Lee Young-hee embraces tradition and its contemporary interpretations as her work's main subject matter. But, this approach might be considered a use of traditional images superficially and thereby an attempt to cajole viewer sympathy. However, tradition and modernity in Lee’s work is an outgrowth of her efforts to explore her own identity in the complex situation of the present, and to expose this to her external consciousness. "My work begins with scenes of life and my environment. Here tradition, customs, history, and reality are intricately interwoven like warp and woof." she confesses. The 'scenes of life' and 'environment' she mentions are not spaces of everyday experience but are closely associated with historical awareness. This means the flow of space and time defining tradition is fossilized when in the present she belongs to. Tradition becomes part of the present and a fragment of her consciousness, after being recollected by her archeological paranoia. The term ‘warp and woof’ in her writing is a clue to the transformation from nature to civilization. Warp and woof is the basic unit of fiber texture, referring to the horizontal and vertical threads that create cloth. A crossing of warp and woof transforms a one-dimensional structure into a two-dimensional structure. Lineal thread turns into two-dimensional cloth when it is combined vertically and horizontally, then changes to three-dimensional objects for daily use. It is not only used for daily life but also has an ornamental function thanks to diverse dying and weaving techniques. The warp and woof can be thus a comprehensive suggestion of the relation between nature, civilization and art.
With the term, warp and woof Lee does not indicate her understanding of the process of civilization’s progress and regression as a lineal horizontal flow. What she means is that her multilayered, multiple present address is situated at the point where stagnant and continuous time, the variable and invariable, shared things and fragmented time units intersect.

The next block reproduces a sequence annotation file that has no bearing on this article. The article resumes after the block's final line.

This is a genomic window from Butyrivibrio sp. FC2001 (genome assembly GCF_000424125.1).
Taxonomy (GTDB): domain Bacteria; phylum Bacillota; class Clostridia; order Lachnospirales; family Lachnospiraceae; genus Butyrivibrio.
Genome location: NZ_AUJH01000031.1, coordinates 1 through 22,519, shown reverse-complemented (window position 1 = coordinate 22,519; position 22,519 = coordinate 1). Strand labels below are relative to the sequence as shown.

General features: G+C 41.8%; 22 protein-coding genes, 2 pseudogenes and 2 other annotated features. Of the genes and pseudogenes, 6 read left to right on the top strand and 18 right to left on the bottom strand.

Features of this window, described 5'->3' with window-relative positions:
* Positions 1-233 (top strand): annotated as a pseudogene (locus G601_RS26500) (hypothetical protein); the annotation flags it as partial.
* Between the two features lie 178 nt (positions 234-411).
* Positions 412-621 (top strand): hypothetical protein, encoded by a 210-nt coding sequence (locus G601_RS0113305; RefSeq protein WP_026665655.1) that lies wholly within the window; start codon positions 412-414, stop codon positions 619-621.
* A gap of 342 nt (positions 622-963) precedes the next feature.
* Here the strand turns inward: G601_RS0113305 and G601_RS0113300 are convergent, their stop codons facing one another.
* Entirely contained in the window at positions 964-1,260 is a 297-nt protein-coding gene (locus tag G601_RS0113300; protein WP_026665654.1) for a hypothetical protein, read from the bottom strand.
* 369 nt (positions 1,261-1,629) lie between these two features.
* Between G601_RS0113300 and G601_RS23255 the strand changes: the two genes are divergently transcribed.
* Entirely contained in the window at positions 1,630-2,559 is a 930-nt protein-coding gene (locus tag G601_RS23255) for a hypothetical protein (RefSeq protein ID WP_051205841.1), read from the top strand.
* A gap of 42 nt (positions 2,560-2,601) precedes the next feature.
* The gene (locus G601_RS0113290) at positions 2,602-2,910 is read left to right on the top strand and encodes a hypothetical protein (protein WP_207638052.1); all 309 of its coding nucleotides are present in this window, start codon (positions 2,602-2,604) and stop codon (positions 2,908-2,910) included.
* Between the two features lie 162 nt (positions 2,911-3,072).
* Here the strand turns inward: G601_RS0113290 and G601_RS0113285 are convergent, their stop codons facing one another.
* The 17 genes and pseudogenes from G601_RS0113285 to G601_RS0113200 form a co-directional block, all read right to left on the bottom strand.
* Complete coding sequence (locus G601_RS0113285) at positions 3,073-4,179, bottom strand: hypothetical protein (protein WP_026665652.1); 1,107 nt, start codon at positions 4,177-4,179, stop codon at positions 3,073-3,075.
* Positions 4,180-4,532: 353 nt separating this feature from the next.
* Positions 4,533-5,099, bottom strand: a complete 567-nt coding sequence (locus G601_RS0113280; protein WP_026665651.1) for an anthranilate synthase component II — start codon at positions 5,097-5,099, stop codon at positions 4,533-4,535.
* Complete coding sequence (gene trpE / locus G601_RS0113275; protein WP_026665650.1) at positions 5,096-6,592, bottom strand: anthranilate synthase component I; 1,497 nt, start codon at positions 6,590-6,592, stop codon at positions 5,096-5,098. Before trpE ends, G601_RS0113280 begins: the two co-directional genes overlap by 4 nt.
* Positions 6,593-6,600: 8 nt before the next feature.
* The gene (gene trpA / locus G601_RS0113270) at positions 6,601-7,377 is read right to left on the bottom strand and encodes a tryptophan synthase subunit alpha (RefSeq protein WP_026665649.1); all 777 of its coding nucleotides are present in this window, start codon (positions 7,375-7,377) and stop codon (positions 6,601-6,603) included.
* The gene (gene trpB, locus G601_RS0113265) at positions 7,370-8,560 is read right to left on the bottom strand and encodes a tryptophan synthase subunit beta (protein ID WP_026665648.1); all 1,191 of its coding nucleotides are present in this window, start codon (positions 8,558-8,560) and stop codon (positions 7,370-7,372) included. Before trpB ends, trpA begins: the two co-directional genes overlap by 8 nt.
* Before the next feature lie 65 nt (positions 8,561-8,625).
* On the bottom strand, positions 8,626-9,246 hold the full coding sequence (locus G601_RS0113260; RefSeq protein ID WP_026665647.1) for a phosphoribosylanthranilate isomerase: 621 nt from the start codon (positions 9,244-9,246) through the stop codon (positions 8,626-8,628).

The critical elements for understanding Lee’s work are traditional, folklore, and archeological artifacts. Since 1986 the primary subject matter used in her work includes ttoari used for carrying a water jar on the head, straw sandals, shrine mountains, sotdae (sacred poles for communication with the heaven), icons reminiscent of drawings incised on rocks, framing tools, plans showing the excavation site of relics, ancient maps emphasizing the flow of water and mountains, pieces of comb-pattern pottery and its restored form. During this period Lee attempted self-transformations, diversifying subject matter and materials and trying to lend symbolism to her work through a combination of traditional and modern images in the processes of revealing an object’s physical properties as it is, and representing and reconstructing the object. However, this tendency underwent a huge change with the opportunity to have a solo show in 1995. Away from the provisional, one-off adoption of materials, she explored their meaning more deeply. Departing from the original images of artifacts, her work randomly combines their pieces, but the combination relies on precise calculation.